For the self-described “atom machine with a limited scope of intelligence, sprung from selfish genes, inhabiting spacetime,” asking Pinker for guidance through email, it won’t be enough to be reminded that he can flick the tap on the sink and “water runs!” Pinker is smart, and he should know this. There are a great many number of narratives we can construe, and yet none satisfies all. Carl Sagan will love being interwoven into the mechanics of the blind universe, as “its way of experiencing itself.” People with high hedonic set-points and amiability will already be socially-integrated liberals who are happy that water runs and believe themselves to be part of a good human-centric world to which they contribute. Typical Normie will not give a shit as long as there are dank memes and political outrage.
Naively, Pinker tries to reach the angsty-type with appeals to social-centric concerns. This fails because it is like trying to feed carrots to a wolf. The angsty-type will find a way to cling to a self-defeating narrative. My mom leans more towards the anxious type, so she always worried about the agony of purgatory, and never mentioned the promise of Heaven, although this brighter-side is just as accessible within the framework of her Catholic religion. The embroidery in the tokens of language is not as important as the inherent neural predispositions.
Religions adapted to neurodiversity. Buddhism, centrally concerned with the cessation of suffering by extinguishing the flame of existence, also provided a system for laymen who might not be allured by this goal/non-goal of Nibbana. If a significant part of the population is not cognitively disposed to be perfectionist or is depressed/suffering, it’s going to be a hard sell. But if you provide a layman’s path with a karma system by which you can accumulate points and be reborn into a more pleasurable realm, now you can get average humans to cooperate in the project by providing alms for monks, being good citizens, etc.
Pinker’s Humanism is brittle. It provides no room for the Aspies and the types who crave meta-narratives. If we are going to choose a new religion for the Western world, I wager we pick Edward Johnson’s. Rationalist/transhumanist/effective altruist and the rest of that ideological neighborhood do better than mere liberal humanism. In this burgeoning movement, there are cryonics for those who crave resurrection but are smart enough to know better than trusting dead Palestinian carpenters; there are galaxy-is-at-stake hero quests that involve math and computer science, there are donations to charities that help the poor in Africa, there are academics at universities and anti-establishment objectors. You can be as down-to-earth as you want or as cosmically significant, based on the particular drive thresholds in your mesolimbic system.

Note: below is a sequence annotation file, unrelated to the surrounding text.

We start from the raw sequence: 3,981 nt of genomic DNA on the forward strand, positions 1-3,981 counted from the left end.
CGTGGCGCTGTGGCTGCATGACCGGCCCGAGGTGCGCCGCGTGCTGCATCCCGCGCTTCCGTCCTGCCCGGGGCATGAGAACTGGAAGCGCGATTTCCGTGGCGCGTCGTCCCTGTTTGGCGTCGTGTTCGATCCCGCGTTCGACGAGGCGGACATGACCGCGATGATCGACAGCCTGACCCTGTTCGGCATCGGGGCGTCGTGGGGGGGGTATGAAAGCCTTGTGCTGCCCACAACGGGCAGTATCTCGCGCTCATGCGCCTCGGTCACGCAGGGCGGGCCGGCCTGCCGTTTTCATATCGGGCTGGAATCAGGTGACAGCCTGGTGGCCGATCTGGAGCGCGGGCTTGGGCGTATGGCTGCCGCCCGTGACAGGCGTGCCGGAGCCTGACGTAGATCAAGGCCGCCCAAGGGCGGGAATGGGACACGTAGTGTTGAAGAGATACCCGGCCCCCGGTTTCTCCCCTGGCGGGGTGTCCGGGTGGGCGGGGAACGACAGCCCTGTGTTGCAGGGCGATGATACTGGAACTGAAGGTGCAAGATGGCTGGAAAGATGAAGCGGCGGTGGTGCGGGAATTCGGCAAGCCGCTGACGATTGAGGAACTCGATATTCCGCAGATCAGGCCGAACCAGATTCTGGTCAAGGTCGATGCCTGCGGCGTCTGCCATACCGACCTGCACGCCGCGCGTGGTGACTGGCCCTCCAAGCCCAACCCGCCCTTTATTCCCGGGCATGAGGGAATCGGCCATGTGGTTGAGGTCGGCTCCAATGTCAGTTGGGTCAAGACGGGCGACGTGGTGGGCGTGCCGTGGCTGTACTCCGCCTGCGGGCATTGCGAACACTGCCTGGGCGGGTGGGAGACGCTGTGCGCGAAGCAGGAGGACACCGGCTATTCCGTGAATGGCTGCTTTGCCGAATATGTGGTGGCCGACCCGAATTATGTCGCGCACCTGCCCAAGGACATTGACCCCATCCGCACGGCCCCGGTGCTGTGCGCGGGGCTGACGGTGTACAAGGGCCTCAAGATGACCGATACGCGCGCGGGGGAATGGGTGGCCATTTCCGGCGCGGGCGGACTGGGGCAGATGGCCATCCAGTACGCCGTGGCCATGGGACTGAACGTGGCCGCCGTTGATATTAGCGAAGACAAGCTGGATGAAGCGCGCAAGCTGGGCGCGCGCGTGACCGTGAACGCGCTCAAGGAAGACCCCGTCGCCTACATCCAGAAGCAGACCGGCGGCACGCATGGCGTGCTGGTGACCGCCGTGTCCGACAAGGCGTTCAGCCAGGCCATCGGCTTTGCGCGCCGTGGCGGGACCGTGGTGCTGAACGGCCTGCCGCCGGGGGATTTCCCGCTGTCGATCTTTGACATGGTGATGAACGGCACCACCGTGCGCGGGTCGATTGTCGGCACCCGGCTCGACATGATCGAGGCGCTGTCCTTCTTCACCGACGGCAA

Oh, but wait, how could I have missed this? The only problem will be that people who take Humanism seriously, and bother to even watch a Youtube video of a public intellectual saying science-y, reason-y things, is already a ghetto in the bell-curve. The slice who might stumble and gravitate around Transhumanism is even slighter. No one is listening! No one is listening Pinker! We are alone.
How did I even have the energy to read the first page of your book? The net is vast and infinite.